Meditation from a hospital room

My father's roommate at the veterans’ home is dying. I've known since yesterday, when an assembly of family suddenly appeared, filling his half of the room. My father has known for about a week, when he heard the tell-tale moaning rumble of the old man's breathing when at rest, the signal he has come to recognize—having outlived a half dozen roommates at this point—as a sign that an unseen threshold has been crossed.

"You don't have much time left now, Brother," my father had said to the man. The nurses swatted his arm and rolled their eyes at the absurdity of his prediction. After all, his roommate still got up and about to enjoy outings and socialize in the common room. My father could only shrug his shoulders. What could he say?

"You can hear death coming before you can see it," he tells me.

Meanwhile, on our side of the curtain, Naked and Afraid is playing on the television. I take note of the man who has fashioned what can best be described as not a loin cloth but a loin log around his waist. Surely a maple leaf could have done the job, but my father suggests the man wants to get a few dates once the show is over. We are laughing to the point of tears, and I notice that our laughs are identical, some kind of shared genetic quirk, perhaps, that makes me feel closer to him. We hear the hospice nurse on the other side of the cloth, urging the dying man to eat a few bites of ice cream.

"Just leave him alone," my father says in a voice loud enough for the family to hear. I feel my face flush, and I urge him to whisper.

"People only listen closer when you whisper, Munchkin."

Back at my mother's house, in the silence of these late hours, I am whispering in the dark, hoping that everything I need to say can be heard, that the next time I pull the curtain to my father's room, I am met with that familiar laughter for one more day.

This old house

One of the perks of owning an old home is having its long and possibly storied history at your disposal. I'm fond of stories, particularly as they relate to tangible things, and I was eager to unearth everything—interesting or not—about our 1926 house. My husband shared my interest in our house's history, so he joined me in the Northwest Room of the local library one morning to conduct some research. (So many years into a relationship, this counts as a date.)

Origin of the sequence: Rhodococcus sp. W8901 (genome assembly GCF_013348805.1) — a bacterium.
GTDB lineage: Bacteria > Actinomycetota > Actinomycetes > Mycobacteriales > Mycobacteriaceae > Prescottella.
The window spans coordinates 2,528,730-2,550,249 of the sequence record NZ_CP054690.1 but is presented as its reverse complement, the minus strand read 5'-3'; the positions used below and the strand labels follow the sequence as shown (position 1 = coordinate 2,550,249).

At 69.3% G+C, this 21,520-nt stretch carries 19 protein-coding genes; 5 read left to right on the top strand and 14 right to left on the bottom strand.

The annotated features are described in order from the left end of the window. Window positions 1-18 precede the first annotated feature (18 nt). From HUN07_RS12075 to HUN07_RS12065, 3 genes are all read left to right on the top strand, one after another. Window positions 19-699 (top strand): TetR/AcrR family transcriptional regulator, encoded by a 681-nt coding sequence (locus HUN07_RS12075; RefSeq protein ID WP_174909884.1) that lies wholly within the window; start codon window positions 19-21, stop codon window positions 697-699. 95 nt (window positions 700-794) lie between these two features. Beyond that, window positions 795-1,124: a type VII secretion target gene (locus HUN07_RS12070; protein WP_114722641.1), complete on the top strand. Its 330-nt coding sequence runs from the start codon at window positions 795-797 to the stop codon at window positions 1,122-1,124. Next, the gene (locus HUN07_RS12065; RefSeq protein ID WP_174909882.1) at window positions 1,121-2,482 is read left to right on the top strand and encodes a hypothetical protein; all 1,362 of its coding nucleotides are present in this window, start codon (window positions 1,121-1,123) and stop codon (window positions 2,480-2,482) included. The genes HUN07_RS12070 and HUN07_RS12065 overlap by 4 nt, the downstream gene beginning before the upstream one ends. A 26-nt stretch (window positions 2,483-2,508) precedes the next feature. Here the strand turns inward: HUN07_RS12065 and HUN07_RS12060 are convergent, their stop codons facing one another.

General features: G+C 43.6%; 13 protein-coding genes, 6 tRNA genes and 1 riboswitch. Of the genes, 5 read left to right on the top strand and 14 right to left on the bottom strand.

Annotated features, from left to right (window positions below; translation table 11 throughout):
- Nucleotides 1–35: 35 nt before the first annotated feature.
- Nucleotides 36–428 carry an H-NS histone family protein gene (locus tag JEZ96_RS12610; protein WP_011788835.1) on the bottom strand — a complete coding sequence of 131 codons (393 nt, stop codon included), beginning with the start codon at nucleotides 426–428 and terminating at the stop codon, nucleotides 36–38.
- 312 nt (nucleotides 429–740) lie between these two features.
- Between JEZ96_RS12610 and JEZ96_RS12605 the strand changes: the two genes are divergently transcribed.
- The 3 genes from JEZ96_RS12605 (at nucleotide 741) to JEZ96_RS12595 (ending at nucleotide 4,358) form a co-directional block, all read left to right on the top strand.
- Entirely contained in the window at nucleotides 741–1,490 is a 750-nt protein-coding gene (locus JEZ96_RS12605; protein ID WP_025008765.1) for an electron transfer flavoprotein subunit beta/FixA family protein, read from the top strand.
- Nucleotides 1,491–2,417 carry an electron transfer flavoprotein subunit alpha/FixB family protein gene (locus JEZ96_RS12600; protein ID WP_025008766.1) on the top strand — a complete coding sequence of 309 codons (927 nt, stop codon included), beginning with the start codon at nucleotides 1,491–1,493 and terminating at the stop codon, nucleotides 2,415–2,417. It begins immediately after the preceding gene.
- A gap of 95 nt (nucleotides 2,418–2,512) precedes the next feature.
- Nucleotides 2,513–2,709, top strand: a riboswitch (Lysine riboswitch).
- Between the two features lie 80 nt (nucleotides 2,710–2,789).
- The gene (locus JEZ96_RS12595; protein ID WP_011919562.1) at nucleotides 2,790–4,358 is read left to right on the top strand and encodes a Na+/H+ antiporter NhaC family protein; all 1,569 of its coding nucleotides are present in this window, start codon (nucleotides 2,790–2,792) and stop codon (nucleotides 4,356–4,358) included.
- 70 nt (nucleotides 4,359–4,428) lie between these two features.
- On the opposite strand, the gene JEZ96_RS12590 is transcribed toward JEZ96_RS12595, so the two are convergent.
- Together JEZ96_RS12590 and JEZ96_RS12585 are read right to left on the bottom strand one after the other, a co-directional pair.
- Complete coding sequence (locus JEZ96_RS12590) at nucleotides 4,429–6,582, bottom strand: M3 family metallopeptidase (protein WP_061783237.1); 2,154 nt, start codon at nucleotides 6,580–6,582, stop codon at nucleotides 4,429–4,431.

Though we didn't find any photos, we did discover that the original owner Robert Fuller was a carpenter who had built the house himself for his father and three sisters. Back at home, I spent the rest of the afternoon running my hands along all of the original features of the house, silently thanking Mr. Fuller for taking such care in the craftsmanship of his home. Later, of course (of course), my thoughts turned more morbid.

"Do you think anyone died here," I wondered aloud as Chad and I sat on the couch together after the kids had gone to bed. He gave me a look that I have come to recognize as a nonverbal What's wrong with you? before he opened his mouth and actually said, "What's wrong with you?" It seemed a reasonable question to me. In all these years, someone surely must have died in our home. Names disappeared one by one in the city directory: the builder, his Civil War veteran father, two of his three spinster sisters. They had to have gone somewhere, after all, and I'm pretty sure it wasn't to Vegas.

Chad's discomfort with this idea perplexes me. I, for one, wish the house were haunted. Some nights, I'm almost certain it is. I often hear footsteps in the downstairs hallway, close to the wall where our family photos are displayed. There's a Civil War photo there, one of Chad's ancestors in his Union Army uniform. I like to think those footsteps belong to the builder's father stopping by to have a look. Perhaps they were prisoners of war together or had otherwise met face-to-face while living. Perhaps even in death he might wonder at how small the world is to have brought them both to this far-flung place. Most likely it's my imagination. But I do love a story. And I love the idea of our lives intersecting—decades after our death—through people who have the imagination to connect us. Somehow I feel less lonely this way.